Leading Successfully in a Time-Challenged World

April 8, 2024 David Witt

One of the biggest challenges we face today is meeting the daily demands of leadership in a way that is consistent, empowering, helpful, and in the moment.

Most people will tell you that the percentage of truly helpful conversations they are having with their leader is low. In a recent webinar, most people said less than 10 percent!

An academic study conducted with researchers at Blanchard found that the majority of people surveyed would like to receive a leadership style that is high in levels of direction and support. When asked about the type of leadership they most often receive from their leader, they indicated just the opposite—low direction and low support.

Leaders today are incredibly overstretched. They don’t have any additional time to provide the direction and support their people need, even though they would like to and they know it would help. Yet, they are often disappointed by the performance of some of their people.

How do leaders bridge this gap? By taking a situational approach and providing the right level of direction when needed and the right level of support when needed.

“Leading situationally is the most efficient way to manage your time and energy,” says leadership expert Dr. Vicki Halsey. “And flexing your leadership style builds people’s competence and commitment by increasing their confidence and skill. This is exactly the type of culture most leaders are looking to develop—one that keeps team members growing and also is efficient, saves time, and builds trusting relationships.”

Leadership moves at the speed of business, with many competing priorities that are all vying for attention.

“That’s what leadership looks like today,” says Halsey. “And when a team member asks, ‘Got a minute?’ you have to be ready to deliver what’s needed in that moment of leadership. You must quickly focus on the task and diagnose the best way to help a person who is looking for direction or support on a goal. It’s usually going to be something they need help with. People rarely ask ‘got a minute?’ to share their latest success—it’s usually the first step toward a conversation about their needing help. So be ready!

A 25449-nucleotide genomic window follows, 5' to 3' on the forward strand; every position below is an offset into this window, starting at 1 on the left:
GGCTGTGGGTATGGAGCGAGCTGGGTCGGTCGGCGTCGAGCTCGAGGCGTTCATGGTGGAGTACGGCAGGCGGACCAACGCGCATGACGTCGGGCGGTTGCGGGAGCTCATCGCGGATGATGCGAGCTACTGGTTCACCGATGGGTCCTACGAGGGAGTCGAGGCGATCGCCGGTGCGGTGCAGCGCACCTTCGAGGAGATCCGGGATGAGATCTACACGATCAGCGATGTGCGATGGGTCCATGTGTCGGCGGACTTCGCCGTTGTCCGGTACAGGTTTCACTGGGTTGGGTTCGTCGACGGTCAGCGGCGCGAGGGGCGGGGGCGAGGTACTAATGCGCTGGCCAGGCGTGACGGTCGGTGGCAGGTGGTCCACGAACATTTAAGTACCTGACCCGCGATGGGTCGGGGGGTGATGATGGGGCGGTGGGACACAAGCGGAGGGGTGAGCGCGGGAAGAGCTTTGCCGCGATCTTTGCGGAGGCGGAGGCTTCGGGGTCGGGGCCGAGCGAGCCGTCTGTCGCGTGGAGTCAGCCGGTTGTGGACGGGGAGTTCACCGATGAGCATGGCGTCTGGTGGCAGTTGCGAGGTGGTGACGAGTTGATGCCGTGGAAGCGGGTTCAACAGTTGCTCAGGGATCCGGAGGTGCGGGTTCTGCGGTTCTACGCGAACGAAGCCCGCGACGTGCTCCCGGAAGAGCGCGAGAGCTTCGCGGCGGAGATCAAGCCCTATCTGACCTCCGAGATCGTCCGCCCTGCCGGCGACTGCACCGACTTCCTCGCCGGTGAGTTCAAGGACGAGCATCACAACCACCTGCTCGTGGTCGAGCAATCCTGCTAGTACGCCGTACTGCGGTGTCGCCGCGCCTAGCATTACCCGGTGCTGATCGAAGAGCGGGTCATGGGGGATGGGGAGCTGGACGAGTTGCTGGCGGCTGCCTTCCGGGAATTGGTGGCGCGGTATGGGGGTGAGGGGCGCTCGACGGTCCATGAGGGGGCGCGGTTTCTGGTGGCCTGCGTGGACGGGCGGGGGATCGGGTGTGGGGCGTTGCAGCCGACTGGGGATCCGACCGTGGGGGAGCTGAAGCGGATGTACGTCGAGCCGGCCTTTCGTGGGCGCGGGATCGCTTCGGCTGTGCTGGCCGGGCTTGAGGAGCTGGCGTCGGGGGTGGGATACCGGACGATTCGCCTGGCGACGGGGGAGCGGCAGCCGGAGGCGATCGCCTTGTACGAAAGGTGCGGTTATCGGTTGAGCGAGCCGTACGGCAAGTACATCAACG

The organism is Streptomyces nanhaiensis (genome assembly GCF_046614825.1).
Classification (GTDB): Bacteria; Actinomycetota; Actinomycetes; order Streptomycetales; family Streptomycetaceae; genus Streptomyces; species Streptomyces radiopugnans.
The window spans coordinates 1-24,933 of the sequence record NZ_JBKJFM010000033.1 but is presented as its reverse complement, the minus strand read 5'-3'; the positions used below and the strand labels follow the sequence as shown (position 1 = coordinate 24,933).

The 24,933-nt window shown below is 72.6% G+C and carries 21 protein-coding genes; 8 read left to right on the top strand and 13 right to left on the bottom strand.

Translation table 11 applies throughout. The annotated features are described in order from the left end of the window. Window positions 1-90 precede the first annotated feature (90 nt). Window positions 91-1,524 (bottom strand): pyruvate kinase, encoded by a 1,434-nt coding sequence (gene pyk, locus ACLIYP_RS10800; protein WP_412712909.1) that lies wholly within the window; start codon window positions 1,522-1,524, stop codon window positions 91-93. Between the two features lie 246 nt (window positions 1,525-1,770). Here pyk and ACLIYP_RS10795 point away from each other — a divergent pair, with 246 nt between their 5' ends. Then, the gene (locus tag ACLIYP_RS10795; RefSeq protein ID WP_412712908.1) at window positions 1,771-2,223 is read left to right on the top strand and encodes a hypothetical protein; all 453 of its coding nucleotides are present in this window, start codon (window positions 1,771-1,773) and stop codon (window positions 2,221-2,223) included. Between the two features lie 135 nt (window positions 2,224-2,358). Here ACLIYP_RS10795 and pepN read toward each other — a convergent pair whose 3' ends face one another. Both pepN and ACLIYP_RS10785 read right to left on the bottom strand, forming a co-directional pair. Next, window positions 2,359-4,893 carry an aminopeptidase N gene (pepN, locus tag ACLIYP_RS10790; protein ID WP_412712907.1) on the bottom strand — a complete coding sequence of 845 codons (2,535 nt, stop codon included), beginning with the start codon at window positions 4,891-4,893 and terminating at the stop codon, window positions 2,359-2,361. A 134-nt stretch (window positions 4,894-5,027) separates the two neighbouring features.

“Here’s a new way to listen: First, listen for what goal or task they want to talk about. Sometimes you’ll have to dig into this. There may be a lot of emotion involved, given all the other things they are working on. Listen thoroughly to hear the exact challenge they are facing and what they want to discuss.

“Once you have that identified, then ask yourself, ‘Is this a task they have demonstrated competence in? Have they successfully done something like this in the past?’ If the answer is no, you know they will also need some direction. If the answer is yes, they are probably hoping for support and a chance to be heard.

“Thinking this way helps you to organize your thoughts—plus, it puts you in their shoes. It brings everything down to a thoughtful moment and gives you a chance to center yourself and be helpful in this moment. Now you are really listening—you are hearing what they are saying, processing it, thinking through what they might need, and providing a thoughtful response.

“Contrast this with what usually happens: Although the manager is trying to be helpful, the conversation usually ends up with, ‘Wow, that is a challenge. I know you can handle this. Let me know how it goes.’ This is exactly the type of low direction, low support response that most people report receiving from their manager when they ask for help. The manager is just giving the problem back to them.”

Having Useful Conversations

Conversations are useful for direct reports when their leader focuses on meeting their specific needs, says Halsey.

“That’s a key goal of Blanchard’s SLII® performance management model. It teaches leaders to slow down and take an extra minute to diagnose where a person is on a task.